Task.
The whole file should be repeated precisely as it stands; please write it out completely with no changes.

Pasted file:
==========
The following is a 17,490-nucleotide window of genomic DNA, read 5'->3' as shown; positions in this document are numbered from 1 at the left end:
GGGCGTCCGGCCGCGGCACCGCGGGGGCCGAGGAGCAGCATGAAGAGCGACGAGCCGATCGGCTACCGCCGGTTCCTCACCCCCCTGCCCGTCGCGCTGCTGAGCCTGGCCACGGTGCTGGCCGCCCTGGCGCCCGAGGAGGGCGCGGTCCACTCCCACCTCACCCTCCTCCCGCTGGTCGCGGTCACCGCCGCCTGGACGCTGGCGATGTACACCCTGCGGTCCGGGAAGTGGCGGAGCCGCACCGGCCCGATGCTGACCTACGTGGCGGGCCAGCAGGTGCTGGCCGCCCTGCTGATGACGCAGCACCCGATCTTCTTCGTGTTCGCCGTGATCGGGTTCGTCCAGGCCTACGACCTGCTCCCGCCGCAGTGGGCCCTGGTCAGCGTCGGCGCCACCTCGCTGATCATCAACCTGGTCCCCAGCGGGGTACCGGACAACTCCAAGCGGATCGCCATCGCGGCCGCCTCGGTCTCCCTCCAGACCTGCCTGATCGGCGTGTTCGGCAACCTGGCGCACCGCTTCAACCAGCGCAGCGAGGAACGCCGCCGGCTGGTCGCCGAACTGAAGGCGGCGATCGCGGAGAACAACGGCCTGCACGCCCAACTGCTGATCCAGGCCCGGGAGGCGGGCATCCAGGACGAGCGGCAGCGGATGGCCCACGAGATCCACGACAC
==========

The following is a 17,490-nucleotide window of genomic DNA, read 5'->3' as shown; positions in this document are numbered from 1 at the left end:
GGGCGTCCGGCCGCGGCACCGCGGGGGCCGAGGAGCAGCATGAAGAGCGACGAGCCGATCGGCTACCGCCGGTTCCTCACCCCCCTGCCCGTCGCGCTGCTGAGCCTGGCCACGGTGCTGGCCGCCCTGGCGCCCGAGGAGGGCGCGGTCCACTCCCACCTCACCCTCCTCCCGCTGGTCGCGGTCACCGCCGCCTGGACGCTGGCGATGTACACCCTGCGGTCCGGGAAGTGGCGGAGCCGCACCGGCCCGATGCTGACCTACGTGGCGGGCCAGCAGGTGCTGGCCGCCCTGCTGATGACGCAGCACCCGATCTTCTTCGTGTTCGCCGTGATCGGGTTCGTCCAGGCCTACGACCTGCTCCCGCCGCAGTGGGCCCTGGTCAGCGTCGGCGCCACCTCGCTGATCATCAACCTGGTCCCCAGCGGGGTACCGGACAACTCCAAGCGGATCGCCATCGCGGCCGCCTCGGTCTCCCTCCAGACCTGCCTGATCGGCGTGTTCGGCAACCTGGCGCACCGCTTCAACCAGCGCAGCGAGGAACGCCGCCGGCTGGTCGCCGAACTGAAGGCGGCGATCGCGGAGAACAACGGCCTGCACGCCCAACTGCTGATCCAGGCCCGGGAGGCGGGCATCCAGGACGAGCGGCAGCGGATGGCCCACGAGATCCACGACAC